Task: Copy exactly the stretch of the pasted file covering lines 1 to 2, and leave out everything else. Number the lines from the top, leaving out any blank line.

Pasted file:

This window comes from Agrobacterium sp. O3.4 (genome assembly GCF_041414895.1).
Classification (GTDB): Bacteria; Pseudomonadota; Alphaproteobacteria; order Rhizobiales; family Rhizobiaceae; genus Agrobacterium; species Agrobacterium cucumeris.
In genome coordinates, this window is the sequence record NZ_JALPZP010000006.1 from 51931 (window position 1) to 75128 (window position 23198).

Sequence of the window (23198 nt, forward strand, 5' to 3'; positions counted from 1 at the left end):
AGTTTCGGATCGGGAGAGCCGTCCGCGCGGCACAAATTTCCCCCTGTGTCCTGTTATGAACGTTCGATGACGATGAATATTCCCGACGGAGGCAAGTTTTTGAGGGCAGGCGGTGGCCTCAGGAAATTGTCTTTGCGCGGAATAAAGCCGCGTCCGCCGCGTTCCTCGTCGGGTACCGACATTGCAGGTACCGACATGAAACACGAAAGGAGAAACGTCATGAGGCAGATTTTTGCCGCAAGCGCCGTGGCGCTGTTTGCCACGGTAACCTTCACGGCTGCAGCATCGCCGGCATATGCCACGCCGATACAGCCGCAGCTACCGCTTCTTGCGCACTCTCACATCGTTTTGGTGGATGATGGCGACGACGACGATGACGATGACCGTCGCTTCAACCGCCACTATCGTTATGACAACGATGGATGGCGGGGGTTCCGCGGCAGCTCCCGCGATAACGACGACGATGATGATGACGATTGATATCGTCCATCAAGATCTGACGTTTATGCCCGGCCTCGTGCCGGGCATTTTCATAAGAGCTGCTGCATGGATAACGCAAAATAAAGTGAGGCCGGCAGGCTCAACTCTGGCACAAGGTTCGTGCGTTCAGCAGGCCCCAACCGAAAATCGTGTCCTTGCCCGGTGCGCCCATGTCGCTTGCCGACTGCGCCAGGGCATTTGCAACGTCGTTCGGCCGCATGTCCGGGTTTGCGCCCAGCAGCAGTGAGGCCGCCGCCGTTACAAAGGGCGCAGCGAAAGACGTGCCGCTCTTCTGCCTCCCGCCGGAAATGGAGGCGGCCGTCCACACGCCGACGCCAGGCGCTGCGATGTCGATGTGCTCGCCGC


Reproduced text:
This window comes from Agrobacterium sp. O3.4 (genome assembly GCF_041414895.1).
Classification (GTDB): Bacteria; Pseudomonadota; Alphaproteobacteria; order Rhizobiales; family Rhizobiaceae; genus Agrobacterium; species Agrobacterium cucumeris.